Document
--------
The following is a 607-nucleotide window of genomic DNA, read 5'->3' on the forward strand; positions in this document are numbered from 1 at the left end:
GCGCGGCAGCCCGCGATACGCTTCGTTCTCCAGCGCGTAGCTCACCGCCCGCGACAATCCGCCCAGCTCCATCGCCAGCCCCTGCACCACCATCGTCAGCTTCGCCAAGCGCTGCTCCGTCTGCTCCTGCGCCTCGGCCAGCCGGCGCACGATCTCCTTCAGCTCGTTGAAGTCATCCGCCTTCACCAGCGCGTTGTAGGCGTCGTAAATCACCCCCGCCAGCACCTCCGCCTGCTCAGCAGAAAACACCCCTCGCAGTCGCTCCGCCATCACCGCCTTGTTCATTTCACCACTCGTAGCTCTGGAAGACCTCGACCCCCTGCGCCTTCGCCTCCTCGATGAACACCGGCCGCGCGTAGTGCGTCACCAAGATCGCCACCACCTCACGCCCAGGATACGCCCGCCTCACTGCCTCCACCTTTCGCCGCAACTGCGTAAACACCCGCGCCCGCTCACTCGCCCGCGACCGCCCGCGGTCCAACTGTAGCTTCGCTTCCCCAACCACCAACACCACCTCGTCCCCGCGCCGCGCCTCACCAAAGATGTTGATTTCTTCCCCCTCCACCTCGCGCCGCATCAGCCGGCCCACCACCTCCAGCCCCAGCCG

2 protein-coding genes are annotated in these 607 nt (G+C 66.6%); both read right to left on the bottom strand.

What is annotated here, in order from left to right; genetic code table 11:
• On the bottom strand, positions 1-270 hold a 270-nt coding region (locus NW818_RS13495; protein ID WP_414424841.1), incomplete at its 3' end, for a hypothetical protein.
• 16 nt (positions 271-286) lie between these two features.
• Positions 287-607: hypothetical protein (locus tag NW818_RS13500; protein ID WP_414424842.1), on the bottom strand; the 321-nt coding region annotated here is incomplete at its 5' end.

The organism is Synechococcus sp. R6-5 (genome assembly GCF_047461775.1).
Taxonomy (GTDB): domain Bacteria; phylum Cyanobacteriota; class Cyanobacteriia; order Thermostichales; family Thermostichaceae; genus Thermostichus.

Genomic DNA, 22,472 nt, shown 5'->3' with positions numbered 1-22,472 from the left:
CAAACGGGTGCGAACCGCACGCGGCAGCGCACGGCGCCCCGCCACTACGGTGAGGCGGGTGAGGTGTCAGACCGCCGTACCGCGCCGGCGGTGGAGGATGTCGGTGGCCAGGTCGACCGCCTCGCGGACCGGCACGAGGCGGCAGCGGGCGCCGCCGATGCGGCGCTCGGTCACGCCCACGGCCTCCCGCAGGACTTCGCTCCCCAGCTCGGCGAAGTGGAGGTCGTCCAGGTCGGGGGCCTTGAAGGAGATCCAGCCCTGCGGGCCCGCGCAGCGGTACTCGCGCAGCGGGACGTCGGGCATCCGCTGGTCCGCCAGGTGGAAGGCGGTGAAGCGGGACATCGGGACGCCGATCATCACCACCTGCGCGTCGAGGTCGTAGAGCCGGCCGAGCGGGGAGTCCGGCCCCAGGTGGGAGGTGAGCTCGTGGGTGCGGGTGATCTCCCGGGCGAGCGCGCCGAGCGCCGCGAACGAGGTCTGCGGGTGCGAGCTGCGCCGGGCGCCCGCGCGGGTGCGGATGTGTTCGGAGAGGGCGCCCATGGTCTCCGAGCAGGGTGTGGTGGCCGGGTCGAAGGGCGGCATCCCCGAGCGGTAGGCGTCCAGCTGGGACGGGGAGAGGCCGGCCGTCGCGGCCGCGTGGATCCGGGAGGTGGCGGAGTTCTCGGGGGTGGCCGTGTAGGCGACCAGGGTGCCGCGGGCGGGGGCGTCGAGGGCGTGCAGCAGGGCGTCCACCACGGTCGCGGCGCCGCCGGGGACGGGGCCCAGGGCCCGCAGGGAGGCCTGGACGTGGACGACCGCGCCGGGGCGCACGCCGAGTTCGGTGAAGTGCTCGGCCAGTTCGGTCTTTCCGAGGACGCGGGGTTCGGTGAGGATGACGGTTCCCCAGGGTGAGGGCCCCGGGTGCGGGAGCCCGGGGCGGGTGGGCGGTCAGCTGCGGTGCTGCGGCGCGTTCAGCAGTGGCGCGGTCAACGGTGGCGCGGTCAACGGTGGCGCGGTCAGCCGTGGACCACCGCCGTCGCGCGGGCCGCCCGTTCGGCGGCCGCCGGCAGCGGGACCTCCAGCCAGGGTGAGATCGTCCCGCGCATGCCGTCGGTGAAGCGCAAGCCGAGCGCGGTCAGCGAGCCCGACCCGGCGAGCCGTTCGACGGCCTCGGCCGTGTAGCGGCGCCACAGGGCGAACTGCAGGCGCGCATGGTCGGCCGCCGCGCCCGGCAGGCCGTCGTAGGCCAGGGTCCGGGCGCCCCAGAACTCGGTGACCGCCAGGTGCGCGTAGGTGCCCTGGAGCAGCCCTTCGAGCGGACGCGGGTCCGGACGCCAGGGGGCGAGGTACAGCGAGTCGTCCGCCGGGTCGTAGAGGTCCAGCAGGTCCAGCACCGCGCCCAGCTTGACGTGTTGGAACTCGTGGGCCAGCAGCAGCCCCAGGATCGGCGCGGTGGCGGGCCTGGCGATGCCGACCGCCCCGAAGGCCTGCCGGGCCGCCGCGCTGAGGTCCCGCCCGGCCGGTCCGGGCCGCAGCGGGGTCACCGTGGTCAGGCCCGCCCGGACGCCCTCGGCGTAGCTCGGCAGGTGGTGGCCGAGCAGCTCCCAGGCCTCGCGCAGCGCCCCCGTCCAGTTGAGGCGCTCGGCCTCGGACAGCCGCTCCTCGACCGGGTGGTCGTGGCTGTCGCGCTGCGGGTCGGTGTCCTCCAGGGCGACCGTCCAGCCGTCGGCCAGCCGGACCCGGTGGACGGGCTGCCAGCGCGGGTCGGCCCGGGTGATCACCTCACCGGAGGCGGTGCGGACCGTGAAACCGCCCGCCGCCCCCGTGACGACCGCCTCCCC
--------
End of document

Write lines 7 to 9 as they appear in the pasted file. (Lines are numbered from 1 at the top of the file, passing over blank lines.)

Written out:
• Positions 287-607: hypothetical protein (locus tag NW818_RS13500; protein ID WP_414424842.1), on the bottom strand; the 321-nt coding region annotated here is incomplete at its 5' end.

The organism is Synechococcus sp. R6-5 (genome assembly GCF_047461775.1).
Taxonomy (GTDB): domain Bacteria; phylum Cyanobacteriota; class Cyanobacteriia; order Thermostichales; family Thermostichaceae; genus Thermostichus.